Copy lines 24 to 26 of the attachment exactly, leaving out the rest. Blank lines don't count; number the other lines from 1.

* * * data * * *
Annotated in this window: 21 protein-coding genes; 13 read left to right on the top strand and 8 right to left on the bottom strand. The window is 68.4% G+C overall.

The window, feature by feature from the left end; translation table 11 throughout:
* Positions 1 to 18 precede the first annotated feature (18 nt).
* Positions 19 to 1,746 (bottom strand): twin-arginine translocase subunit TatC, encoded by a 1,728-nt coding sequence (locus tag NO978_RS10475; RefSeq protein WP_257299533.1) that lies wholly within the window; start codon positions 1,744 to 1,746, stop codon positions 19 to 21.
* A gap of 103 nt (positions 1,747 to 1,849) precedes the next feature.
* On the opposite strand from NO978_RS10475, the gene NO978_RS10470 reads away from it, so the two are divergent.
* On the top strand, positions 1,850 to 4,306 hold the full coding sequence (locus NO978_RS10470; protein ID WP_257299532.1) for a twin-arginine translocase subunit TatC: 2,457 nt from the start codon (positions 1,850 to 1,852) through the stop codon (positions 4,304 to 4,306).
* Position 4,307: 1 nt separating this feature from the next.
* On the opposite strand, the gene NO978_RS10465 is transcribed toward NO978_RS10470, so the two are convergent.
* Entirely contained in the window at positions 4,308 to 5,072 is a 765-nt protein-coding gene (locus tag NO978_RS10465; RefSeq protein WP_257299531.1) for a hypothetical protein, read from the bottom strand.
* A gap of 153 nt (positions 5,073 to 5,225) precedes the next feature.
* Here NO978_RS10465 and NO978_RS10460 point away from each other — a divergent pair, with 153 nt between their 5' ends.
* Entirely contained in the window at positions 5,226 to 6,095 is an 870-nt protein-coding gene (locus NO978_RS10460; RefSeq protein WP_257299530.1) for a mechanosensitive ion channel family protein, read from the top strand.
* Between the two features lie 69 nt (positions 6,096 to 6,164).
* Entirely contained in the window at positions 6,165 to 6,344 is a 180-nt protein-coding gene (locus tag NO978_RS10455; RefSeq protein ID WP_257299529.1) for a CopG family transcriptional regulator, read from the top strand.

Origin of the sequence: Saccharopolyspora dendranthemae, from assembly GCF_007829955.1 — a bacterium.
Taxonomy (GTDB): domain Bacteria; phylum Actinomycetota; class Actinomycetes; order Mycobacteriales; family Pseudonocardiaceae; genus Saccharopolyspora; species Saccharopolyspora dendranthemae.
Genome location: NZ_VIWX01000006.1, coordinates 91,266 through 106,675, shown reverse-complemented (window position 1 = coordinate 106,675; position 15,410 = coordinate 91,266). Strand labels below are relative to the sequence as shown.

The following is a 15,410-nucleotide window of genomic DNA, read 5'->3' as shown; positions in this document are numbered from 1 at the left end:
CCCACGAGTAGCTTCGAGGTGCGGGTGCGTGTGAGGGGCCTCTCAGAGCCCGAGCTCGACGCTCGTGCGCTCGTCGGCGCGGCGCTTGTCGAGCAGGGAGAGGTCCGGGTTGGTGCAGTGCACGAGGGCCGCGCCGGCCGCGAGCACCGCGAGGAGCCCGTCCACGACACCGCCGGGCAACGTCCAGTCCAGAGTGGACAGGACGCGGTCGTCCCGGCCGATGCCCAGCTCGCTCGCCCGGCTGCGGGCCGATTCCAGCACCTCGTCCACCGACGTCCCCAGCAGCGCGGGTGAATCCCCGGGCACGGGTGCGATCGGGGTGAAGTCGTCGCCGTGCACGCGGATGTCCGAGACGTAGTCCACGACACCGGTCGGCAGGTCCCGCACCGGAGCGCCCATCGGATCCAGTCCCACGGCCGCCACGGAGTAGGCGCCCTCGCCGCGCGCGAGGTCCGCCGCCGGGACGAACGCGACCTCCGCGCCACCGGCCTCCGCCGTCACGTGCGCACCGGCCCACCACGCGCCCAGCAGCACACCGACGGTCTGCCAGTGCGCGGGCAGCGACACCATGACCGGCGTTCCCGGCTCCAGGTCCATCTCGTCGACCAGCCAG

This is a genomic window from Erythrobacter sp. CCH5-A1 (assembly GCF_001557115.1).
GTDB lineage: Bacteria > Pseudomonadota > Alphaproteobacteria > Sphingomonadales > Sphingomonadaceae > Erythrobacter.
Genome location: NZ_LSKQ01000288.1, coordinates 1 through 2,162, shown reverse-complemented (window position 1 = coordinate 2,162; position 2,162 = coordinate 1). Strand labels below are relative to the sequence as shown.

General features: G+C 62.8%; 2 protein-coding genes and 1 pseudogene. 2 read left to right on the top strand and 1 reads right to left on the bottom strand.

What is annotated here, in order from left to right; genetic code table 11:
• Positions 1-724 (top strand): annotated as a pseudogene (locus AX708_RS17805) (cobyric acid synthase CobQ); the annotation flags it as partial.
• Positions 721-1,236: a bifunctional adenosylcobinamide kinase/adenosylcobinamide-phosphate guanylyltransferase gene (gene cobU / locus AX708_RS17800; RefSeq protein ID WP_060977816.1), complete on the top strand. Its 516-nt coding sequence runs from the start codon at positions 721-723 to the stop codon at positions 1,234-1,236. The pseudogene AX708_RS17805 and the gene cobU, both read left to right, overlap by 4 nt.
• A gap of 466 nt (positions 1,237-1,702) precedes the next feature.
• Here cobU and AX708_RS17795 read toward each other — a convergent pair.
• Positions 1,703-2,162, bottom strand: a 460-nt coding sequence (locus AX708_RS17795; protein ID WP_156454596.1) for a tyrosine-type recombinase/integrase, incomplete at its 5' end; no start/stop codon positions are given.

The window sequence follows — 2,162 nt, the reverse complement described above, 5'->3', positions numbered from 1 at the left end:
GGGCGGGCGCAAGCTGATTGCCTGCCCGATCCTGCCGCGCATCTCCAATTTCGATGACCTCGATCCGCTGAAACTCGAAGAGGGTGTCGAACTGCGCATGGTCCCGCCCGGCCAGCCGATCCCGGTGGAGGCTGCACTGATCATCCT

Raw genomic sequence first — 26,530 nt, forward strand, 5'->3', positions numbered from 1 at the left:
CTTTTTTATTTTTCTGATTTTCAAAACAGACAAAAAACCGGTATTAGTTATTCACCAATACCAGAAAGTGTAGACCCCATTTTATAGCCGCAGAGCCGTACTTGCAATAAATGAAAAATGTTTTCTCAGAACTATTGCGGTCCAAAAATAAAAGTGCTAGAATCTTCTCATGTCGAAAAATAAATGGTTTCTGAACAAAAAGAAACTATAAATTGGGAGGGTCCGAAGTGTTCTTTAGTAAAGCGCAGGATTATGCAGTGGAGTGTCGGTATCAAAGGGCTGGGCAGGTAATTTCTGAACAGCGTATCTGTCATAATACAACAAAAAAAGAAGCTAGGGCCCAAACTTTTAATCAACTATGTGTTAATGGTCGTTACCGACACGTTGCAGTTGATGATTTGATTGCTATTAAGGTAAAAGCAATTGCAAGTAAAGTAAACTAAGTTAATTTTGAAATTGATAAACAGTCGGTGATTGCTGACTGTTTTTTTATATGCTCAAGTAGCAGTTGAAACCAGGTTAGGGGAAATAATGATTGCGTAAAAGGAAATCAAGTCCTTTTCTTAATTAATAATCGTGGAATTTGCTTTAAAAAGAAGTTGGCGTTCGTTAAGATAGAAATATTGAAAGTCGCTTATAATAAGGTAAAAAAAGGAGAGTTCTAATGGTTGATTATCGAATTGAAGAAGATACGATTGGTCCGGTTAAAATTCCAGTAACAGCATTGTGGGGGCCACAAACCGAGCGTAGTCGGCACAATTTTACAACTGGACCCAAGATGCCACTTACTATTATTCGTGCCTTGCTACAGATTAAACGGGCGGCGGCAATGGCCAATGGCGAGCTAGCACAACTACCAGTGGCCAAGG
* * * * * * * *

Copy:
General features: G+C 62.8%; 2 protein-coding genes and 1 pseudogene. 2 read left to right on the top strand and 1 reads right to left on the bottom strand.

What is annotated here, in order from left to right; genetic code table 11:
• Positions 1-724 (top strand): annotated as a pseudogene (locus AX708_RS17805) (cobyric acid synthase CobQ); the annotation flags it as partial.